Diplo & Cultural Appropriation: Trendy Imperialism
April 14, 2011 2 Comments
A new conversation’s come up on Racialicious surrounding DJ Diplo:
The question of whether or not Diplo’s methods are ethical aside, the process is usually the same:
1. musical genre or artist relatively unknown in the United States (save small immigrant groups still connected to the homeland or marginalized American communities of color) gets samples or featured in one of Diplo’s live sets, recorded mixes, podcasts, or via the Mad Decent blog (sometimes without the artist’s knowledge, though this is a common practice in DJ culture and not exclusive to Diplo)
2. said artist might be included as a headliner to the show of a more popular Mad Decent artist when applicable
3. genre and the artists performing it gain popularity as a result of their association with Diplo/Mad Decent
4. Diplo picks up a new genre/artist and the previous artist, often still unsigned, is left to continue self-promoting
Now, apparently DJ Diplo has developed a reputation for cultural appropriation – a term we’ve discussed often here, without much resolution…Diplo is best known for taking the sounds of other cultures and presenting them as hip consumables for a western audience. He rose to prominence alongside collaborator M.I.A. – and interestingly enough, even that story was steeped in appropriation of the work of a woman of color to advance his own ends.
When we talk about cultural appropriation and musical imperialism, we’re ultimately asking who gets to be the arbiter of what is cool. Baile funk was doing its own thing pre-Diplo – but did it only make it to the States because there was a white face to make the sound more acceptable?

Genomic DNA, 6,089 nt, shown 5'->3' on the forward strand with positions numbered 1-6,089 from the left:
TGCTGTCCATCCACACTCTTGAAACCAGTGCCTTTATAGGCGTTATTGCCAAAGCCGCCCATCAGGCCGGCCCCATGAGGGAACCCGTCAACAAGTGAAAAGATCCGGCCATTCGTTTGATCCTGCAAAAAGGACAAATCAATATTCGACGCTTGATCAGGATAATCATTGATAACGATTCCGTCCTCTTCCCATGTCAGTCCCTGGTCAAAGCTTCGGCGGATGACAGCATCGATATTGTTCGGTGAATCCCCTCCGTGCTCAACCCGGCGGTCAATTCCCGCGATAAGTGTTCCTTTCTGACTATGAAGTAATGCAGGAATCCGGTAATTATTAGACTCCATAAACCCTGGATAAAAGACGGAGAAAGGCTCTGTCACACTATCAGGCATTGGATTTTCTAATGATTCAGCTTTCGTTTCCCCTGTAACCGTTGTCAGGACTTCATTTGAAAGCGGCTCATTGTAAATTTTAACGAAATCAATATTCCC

Racism and cultural imperialism are not the sole controlling factor for success and failure in the industry – but it would be disingenuous to pretend they aren’t a persistent bass line.
Hardly news, especially as the man has already admitted to appropriation (dare say he wouldn’t call it that) in regards to his musical relationship with MIA, though I wish I could say I’m shocked. Just look at the history of rock & roll, Elvis Presley, Amy Winehouse’s ‘signature sound’, Gwen Stefani’s Harajuku girls, Madonna and voguing, just to name a few. The music industry has always had a flagrant history of cultural appropriation, usually to the benefit of white artists, producers, and record label managers.
The usual argument is normally, “but it’s just appreciation!”. The uncomfortable question most forget to ask themselves is put quite frankly in the Racialicious article, can you only appreciate it because there’s a white face to give it value?
I am glad that the conversation’s rearing up again, maybe this time it’ll take? I’ll cross my fingers but I won’t hold my breath; thus is the reality of capitalism.